June 24, 2022
Seiko’s reputation as a manufacturer of world-class diving watches began in the 1960s when the brand began equipping explorers and researchers for their Antarctic expeditions. Using the information gained from these field tests, Seiko was able to fine-tune its cases and movements to withstand some of the harshest environments on the planet. Today, Seiko’s Prospex diver’s watches remain among the most popular in the world, and the brand’s “Re-interpretation” archive models are sought after by collectors.
Among the latest additions to the Prospex range are three modern reinterpretations of legendary Seiko diver’s watches from the 1960s and 1970s with their cases left mostly original and dials updated with colors and textures inspired by polar ice. . Seiko’s commitment to polar exploration, meanwhile, has evolved into a commitment to protecting the world’s oceans, and the brand is taking advantage of the launch of this new collection to contribute to several important conservation initiatives. Here’s an overview of the watches, as well as the causes they help support.
The watch: SEIKO PROSPEX 1965 Diver’s Modern Re-interpretation Save the Ocean Special Edition (SPB297)
The original Seiko diver’s watch from 1965 featured an automatic movement and 150m water resistance, both useful for scientists who wore it in Antarctica. This new version ups the ante on both counts, with a 6R35 caliber endowed with 70 hours of power reserve and a case clocked at 200m. The deep blue dial, meanwhile, is an artistic homage to the color and texture of the polar glaciers. ($1,625)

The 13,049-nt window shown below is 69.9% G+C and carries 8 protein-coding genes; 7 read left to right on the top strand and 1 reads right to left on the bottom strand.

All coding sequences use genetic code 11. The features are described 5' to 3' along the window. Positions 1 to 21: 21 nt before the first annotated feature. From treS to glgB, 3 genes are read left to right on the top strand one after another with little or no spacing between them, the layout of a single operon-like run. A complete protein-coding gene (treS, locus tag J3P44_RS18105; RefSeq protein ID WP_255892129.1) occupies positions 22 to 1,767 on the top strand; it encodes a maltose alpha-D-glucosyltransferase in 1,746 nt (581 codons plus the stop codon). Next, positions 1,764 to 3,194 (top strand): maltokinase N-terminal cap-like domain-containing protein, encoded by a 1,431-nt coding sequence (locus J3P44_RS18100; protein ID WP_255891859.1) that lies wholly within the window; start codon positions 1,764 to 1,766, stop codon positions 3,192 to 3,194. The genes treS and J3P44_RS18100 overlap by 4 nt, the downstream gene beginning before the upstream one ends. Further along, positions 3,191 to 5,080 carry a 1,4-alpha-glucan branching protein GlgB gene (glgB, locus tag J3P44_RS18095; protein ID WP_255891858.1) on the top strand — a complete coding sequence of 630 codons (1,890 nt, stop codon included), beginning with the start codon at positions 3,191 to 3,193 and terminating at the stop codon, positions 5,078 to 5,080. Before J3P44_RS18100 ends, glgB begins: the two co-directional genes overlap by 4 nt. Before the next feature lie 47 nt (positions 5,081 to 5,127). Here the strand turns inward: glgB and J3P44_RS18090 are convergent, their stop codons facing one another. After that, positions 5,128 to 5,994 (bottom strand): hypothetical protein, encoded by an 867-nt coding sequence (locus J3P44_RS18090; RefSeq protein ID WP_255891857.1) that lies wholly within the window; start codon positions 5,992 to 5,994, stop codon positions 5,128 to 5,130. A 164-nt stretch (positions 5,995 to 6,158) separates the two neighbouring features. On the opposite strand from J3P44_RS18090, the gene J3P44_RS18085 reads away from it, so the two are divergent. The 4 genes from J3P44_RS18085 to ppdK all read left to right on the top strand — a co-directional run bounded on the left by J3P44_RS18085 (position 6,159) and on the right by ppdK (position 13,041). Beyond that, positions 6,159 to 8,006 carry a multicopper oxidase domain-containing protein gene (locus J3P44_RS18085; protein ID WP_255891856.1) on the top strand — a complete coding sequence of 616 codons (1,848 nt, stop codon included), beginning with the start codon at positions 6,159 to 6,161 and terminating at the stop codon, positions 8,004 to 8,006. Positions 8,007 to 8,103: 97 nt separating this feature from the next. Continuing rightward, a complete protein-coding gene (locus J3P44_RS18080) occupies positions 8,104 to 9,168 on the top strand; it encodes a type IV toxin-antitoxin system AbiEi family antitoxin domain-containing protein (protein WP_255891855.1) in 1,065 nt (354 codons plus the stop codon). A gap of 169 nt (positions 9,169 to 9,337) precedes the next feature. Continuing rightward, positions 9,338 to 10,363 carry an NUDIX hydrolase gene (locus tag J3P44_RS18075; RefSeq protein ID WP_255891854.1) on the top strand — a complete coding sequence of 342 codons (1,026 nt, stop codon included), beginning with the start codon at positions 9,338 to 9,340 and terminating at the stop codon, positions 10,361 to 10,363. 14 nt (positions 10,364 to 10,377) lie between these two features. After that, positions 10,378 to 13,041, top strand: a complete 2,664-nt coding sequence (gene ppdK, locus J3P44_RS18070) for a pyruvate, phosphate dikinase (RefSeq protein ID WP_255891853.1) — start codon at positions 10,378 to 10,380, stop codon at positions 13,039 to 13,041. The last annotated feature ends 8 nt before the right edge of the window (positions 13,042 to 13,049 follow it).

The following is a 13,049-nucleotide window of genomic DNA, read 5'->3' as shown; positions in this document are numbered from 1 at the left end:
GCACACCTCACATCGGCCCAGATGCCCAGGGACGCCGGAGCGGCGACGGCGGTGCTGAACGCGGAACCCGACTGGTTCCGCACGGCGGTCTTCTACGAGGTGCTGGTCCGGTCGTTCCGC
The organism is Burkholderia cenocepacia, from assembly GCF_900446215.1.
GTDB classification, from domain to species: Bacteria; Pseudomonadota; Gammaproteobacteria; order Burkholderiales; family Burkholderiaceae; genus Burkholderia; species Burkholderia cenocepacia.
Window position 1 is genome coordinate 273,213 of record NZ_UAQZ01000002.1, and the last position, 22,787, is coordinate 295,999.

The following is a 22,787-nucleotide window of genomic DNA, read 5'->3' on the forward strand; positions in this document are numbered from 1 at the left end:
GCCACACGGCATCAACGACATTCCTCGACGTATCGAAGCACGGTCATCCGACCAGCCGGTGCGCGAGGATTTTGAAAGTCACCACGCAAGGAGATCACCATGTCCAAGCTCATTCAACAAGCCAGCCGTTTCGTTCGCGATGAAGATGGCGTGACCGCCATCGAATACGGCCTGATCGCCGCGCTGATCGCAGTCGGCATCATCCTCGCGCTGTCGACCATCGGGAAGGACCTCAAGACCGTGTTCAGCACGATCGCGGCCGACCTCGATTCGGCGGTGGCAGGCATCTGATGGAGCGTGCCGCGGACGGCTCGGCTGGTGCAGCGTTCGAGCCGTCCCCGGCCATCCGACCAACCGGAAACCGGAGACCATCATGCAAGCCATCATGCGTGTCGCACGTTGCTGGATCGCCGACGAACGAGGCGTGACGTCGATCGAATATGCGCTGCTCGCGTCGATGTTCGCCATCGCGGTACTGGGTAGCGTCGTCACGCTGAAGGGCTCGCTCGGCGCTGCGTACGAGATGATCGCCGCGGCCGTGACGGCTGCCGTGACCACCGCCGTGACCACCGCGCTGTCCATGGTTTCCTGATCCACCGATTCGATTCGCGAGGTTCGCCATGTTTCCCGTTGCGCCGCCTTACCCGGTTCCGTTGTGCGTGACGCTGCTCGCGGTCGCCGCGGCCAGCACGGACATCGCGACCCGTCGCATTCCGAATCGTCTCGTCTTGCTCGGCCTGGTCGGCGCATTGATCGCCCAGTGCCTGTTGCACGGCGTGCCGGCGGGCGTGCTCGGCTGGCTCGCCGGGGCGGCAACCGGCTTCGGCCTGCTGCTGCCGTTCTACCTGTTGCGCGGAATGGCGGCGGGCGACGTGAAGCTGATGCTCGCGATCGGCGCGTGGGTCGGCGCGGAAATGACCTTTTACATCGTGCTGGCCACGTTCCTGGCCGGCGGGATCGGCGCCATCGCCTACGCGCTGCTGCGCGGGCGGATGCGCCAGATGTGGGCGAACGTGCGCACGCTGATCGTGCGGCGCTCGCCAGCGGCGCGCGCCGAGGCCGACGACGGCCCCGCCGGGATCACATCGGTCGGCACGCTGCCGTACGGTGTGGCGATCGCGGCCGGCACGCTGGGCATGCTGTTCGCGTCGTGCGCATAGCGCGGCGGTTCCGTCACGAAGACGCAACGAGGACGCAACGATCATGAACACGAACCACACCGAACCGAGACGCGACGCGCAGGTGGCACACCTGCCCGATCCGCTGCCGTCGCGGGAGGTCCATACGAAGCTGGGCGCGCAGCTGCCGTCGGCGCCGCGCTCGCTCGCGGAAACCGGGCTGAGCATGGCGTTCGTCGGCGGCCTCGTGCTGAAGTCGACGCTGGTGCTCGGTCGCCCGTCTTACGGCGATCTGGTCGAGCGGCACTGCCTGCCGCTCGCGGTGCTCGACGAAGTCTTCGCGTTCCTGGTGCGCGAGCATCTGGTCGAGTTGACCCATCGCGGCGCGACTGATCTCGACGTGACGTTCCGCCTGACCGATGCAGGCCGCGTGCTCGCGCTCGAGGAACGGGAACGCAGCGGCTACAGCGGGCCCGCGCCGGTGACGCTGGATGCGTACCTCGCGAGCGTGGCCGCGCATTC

The cause: The PADI AWARE Foundation Marine Debris Program
The world’s largest underwater citizen science movement and cleanup initiative, also known as “Dive Against Debris”, the program brings together over 70,000 divers to create the world’s most comprehensive underwater database on seabed debris. This vital information is then shared with nonprofits, governments, and communities to help them create comprehensive conservation and cleanup plans.
The watch: SEIKO PROSPEX 1968 Diver’s Modern Re-interpretation Save the Ocean Special Edition (SPB299)
Released in 1968, the inspiration for this reissue was Seiko’s first watch with 300m water resistance and a 10 beat automatic movement. It also boasted a one-piece case design, a one-way rotating bezel, and a screw-down crown, which made the watch more durable and functional for divers, and made Seiko an increasingly big player in the game of diving watches. The pale blue dial of this reinterpretation features a jagged texture and shifting hue inspired by the ice cliffs of Antarctica. ($1,625)
The cause: The National Polar Research Institute of Japan
This scientific organization conducts research in the Arctic and Antarctica and helps humanity to better understand the impacts of climate change on these sensitive regions. Seiko diver’s watches were provided to Japanese Antarctic research expeditions in the 1960s, and Seiko resurrected that tradition in 2021, donating Prospex diver’s watches to the 63rd Japanese Antarctic Research Expedition.
The watch: SEIKO PROSPEX 1970 Diver’s Modern Re-interpretation Save the Ocean Special Edition (SPB301)
Japanese adventurer Naomi Uemura played an important role in the development of Seiko diver’s watches by wearing them on his expeditions, as he did with this one which accompanied him on a sled race 12,500 km solitary dog watch from Greenland to Alaska in 1976. A visual departure from previous versions with an asymmetrical cushion-shaped case and crown at four o’clock, its solid construction, very luminous hands and 150 meters proved ideal for Uemura’s needs. The new version increases the WR rating to 200m and adds a white dial inspired by the Arctic glacial seascape while retaining the original case shape. ($1,750)
The cause: Fournoi underwater study and excavation project in Greece
Seiko supports this underwater archeology project aimed at exploring and preserving a historic site off the Greek island of Fournoi. A graveyard of ships that sank as early as the 4th century (58 of them and counting), the area contains clues to the Mediterranean maritime trading system of the time, as well as countless important historical artifacts.
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